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APMP Capture Practitioner-How to Develop Opportunity/Capture Management Strategy

Baskar Sundaram
An opportunity/capture strategy is a plan for achieving a goal. The opportunity/capture strategy is your pre-engagement position. Organizations that are most effective at winning businesses have aligned their strategies and processes throughout, including their approach to business development. Here are some tips for developing Opportunity/Capture Management Strategy:

Analyze your current position

Developing an effective strategy requires you to determine your current position and improving it. Using standard tools and templates to develop your strategy improves the quality of the strategy and implementation and saves time. Integrate the tools used by sales, sales support, management, engineering, and product management. Integrated tools save time by reducing the time spent copying or reinventing information at subsequent process phases. No single tool or suite of tools is ideal. Select tools that are useful and acceptable to most participants. Replacing your current tool suite with a new one invokes resistance because your action suggests that the prior suite was defective and that you’re compelling users to learn an entirely new system. Enhance, amend, and augment your standard toolset whenever possible.

Define and agree to use common terms and definitions.

Effective communication requires common terms and definitions. Three of the most universally used and misunderstood terms relating to strategy are issues, motivators, and hot buttons or hot button issues. Hot buttons are a combination of issues and motivators and reflect the objectives that the customer decision-makers are trying to achieve. Issues are customer concerns and “worry items” that keep them awake at night. Motivators are the objectives that the customer is trying to achieve. Hot buttons are a consolidated set of the highest priority issues and motivators for a specific opportunity. Record hot buttons during opportunity/capture activities using the customer’s exact words. Then align your solution to the customer’s hot buttons.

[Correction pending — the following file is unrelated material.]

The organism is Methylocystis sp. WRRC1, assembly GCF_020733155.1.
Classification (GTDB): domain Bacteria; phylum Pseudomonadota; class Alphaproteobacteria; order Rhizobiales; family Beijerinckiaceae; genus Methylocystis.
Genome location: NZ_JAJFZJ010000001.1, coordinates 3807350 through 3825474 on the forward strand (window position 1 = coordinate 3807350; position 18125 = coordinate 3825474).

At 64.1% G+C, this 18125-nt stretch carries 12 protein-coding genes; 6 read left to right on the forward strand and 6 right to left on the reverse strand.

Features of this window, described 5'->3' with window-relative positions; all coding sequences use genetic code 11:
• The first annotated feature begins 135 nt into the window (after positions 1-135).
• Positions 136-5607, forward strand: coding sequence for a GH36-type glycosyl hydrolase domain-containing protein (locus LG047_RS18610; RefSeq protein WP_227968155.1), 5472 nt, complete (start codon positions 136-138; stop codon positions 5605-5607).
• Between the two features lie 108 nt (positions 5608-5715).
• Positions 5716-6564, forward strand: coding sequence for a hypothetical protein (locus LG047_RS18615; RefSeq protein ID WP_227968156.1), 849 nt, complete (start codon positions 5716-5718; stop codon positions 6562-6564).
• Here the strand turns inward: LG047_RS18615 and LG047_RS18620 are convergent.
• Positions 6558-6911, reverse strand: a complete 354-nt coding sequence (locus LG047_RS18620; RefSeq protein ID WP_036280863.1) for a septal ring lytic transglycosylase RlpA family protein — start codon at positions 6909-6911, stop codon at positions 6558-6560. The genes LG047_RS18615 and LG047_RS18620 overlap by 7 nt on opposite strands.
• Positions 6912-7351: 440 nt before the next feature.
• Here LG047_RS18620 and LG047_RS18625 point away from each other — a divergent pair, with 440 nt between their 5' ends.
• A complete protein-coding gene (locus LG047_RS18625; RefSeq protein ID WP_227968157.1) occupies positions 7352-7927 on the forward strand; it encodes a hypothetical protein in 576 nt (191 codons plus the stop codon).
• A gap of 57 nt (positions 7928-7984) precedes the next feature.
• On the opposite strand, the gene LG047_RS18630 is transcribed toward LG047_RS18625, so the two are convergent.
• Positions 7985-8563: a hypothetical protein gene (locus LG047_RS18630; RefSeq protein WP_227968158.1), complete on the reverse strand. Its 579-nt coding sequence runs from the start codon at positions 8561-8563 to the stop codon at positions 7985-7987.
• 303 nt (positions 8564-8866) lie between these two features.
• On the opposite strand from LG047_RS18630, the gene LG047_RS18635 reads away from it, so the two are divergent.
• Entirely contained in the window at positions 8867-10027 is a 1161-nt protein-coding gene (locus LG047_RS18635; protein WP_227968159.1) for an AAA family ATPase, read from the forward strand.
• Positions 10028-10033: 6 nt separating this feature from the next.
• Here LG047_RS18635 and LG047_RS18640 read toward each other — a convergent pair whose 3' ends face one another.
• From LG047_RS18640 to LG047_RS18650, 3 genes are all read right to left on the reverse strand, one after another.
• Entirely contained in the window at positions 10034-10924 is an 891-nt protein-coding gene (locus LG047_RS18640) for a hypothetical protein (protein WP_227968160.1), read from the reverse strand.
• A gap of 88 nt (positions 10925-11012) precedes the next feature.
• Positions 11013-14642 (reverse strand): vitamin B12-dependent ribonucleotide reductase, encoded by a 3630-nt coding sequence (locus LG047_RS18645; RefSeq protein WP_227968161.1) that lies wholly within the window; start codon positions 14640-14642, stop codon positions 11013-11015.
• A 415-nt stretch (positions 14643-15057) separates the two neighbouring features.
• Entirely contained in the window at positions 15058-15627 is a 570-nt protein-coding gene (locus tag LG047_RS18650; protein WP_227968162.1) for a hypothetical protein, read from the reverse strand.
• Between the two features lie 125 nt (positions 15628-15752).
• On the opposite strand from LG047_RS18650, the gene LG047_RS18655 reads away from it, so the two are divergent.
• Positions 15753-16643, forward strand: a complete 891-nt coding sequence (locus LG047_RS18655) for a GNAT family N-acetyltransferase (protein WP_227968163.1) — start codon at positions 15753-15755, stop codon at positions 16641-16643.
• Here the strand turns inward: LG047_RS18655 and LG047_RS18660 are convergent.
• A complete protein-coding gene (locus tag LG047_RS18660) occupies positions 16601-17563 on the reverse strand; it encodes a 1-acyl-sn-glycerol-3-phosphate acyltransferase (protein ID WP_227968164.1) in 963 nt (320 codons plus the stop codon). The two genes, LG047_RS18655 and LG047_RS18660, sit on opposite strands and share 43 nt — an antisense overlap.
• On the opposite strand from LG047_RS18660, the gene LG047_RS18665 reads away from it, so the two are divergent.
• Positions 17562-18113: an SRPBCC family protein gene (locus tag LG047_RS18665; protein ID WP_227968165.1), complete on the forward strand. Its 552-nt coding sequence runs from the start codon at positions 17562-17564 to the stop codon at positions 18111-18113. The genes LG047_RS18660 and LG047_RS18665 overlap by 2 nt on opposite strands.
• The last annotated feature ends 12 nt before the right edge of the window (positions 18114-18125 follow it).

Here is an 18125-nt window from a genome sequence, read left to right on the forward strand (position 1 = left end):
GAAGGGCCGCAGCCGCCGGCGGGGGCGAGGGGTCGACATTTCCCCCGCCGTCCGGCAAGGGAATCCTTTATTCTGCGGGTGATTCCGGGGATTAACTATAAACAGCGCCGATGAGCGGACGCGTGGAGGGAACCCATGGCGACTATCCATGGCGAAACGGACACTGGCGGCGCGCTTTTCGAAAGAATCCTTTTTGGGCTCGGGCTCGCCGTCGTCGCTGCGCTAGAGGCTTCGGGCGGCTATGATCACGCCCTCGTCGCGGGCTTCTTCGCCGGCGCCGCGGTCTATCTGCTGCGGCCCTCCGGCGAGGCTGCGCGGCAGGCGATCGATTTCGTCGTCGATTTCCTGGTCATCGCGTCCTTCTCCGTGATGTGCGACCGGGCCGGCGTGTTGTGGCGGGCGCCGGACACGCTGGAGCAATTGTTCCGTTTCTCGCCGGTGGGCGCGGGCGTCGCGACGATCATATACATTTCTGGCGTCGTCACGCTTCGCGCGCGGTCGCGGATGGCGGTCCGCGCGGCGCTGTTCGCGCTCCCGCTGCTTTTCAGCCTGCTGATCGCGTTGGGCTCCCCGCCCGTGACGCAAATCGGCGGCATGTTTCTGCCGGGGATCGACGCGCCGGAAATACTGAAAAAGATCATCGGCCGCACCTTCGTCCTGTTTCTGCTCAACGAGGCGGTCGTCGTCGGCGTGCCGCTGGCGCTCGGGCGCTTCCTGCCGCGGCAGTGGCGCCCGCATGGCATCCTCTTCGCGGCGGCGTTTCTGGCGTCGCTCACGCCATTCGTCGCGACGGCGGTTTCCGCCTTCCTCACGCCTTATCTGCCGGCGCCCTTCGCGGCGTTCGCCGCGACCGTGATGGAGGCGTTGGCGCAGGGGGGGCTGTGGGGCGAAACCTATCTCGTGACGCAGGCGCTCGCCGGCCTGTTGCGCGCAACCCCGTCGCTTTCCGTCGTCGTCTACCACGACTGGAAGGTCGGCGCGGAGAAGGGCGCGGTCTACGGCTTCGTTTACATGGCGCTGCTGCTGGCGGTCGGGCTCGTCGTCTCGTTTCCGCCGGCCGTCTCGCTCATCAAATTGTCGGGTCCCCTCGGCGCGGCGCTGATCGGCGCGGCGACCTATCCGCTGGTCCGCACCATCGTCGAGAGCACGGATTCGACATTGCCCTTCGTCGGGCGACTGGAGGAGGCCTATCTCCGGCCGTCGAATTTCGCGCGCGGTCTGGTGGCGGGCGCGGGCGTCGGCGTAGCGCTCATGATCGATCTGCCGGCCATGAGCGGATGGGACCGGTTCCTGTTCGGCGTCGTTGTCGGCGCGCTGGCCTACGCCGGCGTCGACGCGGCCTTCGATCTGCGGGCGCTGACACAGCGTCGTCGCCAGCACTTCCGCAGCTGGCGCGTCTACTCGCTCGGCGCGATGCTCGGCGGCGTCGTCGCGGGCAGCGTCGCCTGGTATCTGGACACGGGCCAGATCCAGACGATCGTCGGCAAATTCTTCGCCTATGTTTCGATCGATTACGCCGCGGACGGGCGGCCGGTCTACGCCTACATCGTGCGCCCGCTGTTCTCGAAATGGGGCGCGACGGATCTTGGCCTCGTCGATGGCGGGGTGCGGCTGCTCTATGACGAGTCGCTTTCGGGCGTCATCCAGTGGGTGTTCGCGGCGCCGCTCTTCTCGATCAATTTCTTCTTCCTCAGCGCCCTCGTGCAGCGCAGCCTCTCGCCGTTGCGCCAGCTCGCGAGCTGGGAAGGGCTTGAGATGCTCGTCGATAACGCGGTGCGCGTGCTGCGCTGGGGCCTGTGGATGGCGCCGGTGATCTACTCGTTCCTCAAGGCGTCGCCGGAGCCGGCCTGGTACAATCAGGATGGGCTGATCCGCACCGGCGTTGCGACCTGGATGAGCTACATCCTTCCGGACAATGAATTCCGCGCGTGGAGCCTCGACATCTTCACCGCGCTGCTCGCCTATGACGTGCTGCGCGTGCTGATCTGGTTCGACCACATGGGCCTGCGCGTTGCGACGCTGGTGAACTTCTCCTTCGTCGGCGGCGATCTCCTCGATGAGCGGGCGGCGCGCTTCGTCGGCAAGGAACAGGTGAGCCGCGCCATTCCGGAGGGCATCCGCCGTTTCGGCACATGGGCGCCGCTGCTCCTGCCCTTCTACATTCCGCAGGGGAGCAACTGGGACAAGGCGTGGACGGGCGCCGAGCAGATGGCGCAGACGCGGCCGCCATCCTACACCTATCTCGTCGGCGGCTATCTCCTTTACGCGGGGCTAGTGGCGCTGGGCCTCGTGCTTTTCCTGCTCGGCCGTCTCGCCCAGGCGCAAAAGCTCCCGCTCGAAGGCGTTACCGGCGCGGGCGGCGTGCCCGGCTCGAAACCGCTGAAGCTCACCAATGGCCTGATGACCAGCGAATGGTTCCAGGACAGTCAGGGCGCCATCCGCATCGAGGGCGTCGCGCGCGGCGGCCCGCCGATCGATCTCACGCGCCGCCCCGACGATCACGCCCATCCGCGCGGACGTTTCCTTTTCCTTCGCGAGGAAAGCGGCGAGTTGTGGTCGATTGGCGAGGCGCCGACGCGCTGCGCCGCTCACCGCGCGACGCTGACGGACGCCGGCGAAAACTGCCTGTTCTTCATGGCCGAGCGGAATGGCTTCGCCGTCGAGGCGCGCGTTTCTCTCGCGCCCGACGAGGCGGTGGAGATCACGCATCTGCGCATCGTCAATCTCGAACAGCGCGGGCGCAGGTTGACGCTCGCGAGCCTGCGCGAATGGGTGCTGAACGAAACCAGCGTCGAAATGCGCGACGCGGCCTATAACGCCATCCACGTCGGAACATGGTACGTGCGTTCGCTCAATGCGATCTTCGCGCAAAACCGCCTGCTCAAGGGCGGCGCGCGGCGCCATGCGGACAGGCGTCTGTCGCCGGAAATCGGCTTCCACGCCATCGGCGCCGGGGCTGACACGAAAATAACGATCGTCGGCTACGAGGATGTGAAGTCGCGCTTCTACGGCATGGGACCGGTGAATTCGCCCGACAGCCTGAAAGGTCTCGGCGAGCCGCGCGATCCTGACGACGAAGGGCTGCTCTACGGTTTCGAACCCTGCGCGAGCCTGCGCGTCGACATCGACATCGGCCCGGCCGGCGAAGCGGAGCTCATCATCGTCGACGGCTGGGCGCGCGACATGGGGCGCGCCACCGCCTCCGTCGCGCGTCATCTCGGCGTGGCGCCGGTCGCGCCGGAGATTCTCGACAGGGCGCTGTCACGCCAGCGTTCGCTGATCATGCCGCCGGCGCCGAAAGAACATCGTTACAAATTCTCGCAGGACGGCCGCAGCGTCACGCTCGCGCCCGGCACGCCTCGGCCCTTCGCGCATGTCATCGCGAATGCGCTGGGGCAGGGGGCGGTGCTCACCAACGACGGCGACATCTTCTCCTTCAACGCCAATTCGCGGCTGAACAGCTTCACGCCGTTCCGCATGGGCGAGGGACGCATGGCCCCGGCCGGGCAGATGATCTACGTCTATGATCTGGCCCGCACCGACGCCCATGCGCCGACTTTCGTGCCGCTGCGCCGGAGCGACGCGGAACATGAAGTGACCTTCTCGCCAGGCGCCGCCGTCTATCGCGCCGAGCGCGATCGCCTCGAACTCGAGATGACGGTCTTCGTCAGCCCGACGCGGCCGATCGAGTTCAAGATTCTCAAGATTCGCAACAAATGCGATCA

Identify different buyers and their individual issues.

Economic buyers are the individuals who give final approval to purchase. They sign the check and retain veto power.  Users are the people who judge the potential impact on their job performance. Their personal success is impacted by the sale, so their concerns are often emotional and subjective. Technical buyers are gatekeepers. They can’t give final approval, but they can give a final “no.” After identifying all the different types of buyers, list the issues of each individual buyer. Plot the impact of the issue and the power or influence of the buyer to understand whether the issue should be considered as a hot button or is likely to become a requirement listed in the RFP.

Prepare a Bidder Comparison Matrix (BCM).

The Bidder Comparison Matrix (BCM) or Strengths, Weaknesses, opportunities, and Threats (SWOT) should focus on customer issues, both stated and unstated, and on developing strategies and tactics to improve your competitive position. Using the BCM or SWOT as a consistent approach and tool when developing strategy will considerably enhance understanding within the team and the organization. Use it repeatedly throughout the opportunity/capture process to measure the effectiveness of your positioning actions. In opportunity/capture planning, you plan and take actions to convey information that persuades each customer. Use common tools and integrate specific tools to develop a strategy

The article briefly details key examinable syllabus area from the APMP Practitioner certification.

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